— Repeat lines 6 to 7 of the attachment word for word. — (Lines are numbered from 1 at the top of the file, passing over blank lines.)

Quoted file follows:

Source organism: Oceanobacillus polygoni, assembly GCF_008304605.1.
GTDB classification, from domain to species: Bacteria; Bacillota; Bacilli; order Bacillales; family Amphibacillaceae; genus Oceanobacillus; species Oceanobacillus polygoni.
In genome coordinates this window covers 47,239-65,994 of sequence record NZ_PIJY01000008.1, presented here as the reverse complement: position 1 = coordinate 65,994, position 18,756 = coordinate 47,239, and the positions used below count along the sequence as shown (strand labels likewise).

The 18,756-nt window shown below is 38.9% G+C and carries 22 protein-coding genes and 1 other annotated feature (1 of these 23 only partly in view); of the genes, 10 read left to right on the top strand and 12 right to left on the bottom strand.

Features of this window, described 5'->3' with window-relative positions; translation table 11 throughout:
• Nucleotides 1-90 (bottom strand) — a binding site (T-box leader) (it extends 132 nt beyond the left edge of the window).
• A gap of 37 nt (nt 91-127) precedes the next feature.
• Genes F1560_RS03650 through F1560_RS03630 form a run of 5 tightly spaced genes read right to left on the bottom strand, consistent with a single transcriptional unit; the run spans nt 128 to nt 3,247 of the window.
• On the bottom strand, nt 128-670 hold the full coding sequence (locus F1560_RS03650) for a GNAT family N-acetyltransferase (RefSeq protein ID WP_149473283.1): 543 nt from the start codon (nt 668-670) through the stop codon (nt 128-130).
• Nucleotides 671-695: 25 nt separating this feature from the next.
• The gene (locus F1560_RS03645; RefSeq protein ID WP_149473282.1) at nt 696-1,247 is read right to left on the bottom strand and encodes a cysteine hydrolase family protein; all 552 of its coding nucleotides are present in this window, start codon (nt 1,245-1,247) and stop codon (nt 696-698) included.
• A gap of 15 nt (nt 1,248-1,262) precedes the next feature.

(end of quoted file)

• Nucleotides 1-90 (bottom strand) — a binding site (T-box leader) (it extends 132 nt beyond the left edge of the window).
• A gap of 37 nt (nt 91-127) precedes the next feature.